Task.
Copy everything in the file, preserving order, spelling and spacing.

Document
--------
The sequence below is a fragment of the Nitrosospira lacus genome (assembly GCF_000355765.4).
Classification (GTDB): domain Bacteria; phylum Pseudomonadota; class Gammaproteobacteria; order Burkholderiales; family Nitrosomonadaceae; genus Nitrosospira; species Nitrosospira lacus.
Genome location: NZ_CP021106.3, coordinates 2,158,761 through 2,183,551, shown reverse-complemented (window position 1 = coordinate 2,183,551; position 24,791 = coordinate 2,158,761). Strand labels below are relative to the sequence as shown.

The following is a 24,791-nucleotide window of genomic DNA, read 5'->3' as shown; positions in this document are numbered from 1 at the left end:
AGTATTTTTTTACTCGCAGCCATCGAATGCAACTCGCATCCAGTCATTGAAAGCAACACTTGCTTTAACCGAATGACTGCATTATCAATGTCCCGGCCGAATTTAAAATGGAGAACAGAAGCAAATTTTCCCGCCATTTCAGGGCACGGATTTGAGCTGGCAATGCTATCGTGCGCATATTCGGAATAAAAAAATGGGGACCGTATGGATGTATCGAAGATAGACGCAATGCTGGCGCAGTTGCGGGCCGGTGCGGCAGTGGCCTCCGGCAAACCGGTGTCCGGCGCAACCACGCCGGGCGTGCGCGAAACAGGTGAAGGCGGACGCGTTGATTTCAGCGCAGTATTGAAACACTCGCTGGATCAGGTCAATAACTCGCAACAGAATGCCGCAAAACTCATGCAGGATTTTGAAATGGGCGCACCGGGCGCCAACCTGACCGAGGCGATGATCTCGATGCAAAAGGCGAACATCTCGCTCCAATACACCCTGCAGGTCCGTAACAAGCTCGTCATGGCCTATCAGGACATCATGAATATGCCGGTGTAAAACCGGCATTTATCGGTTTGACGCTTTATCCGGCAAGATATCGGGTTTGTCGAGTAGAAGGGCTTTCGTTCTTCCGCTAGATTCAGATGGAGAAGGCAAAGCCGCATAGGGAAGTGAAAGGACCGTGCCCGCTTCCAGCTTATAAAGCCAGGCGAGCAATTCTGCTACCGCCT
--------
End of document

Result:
The sequence below is a fragment of the Nitrosospira lacus genome (assembly GCF_000355765.4).
Classification (GTDB): domain Bacteria; phylum Pseudomonadota; class Gammaproteobacteria; order Burkholderiales; family Nitrosomonadaceae; genus Nitrosospira; species Nitrosospira lacus.
Genome location: NZ_CP021106.3, coordinates 2,158,761 through 2,183,551, shown reverse-complemented (window position 1 = coordinate 2,183,551; position 24,791 = coordinate 2,158,761). Strand labels below are relative to the sequence as shown.

The following is a 24,791-nucleotide window of genomic DNA, read 5'->3' as shown; positions in this document are numbered from 1 at the left end:
AGTATTTTTTTACTCGCAGCCATCGAATGCAACTCGCATCCAGTCATTGAAAGCAACACTTGCTTTAACCGAATGACTGCATTATCAATGTCCCGGCCGAATTTAAAATGGAGAACAGAAGCAAATTTTCCCGCCATTTCAGGGCACGGATTTGAGCTGGCAATGCTATCGTGCGCATATTCGGAATAAAAAAATGGGGACCGTATGGATGTATCGAAGATAGACGCAATGCTGGCGCAGTTGCGGGCCGGTGCGGCAGTGGCCTCCGGCAAACCGGTGTCCGGCGCAACCACGCCGGGCGTGCGCGAAACAGGTGAAGGCGGACGCGTTGATTTCAGCGCAGTATTGAAACACTCGCTGGATCAGGTCAATAACTCGCAACAGAATGCCGCAAAACTCATGCAGGATTTTGAAATGGGCGCACCGGGCGCCAACCTGACCGAGGCGATGATCTCGATGCAAAAGGCGAACATCTCGCTCCAATACACCCTGCAGGTCCGTAACAAGCTCGTCATGGCCTATCAGGACATCATGAATATGCCGGTGTAAAACCGGCATTTATCGGTTTGACGCTTTATCCGGCAAGATATCGGGTTTGTCGAGTAGAAGGGCTTTCGTTCTTCCGCTAGATTCAGATGGAGAAGGCAAAGCCGCATAGGGAAGTGAAAGGACCGTGCCCGCTTCCAGCTTATAAAGCCAGGCGAGCAATTCTGCTACCGCCT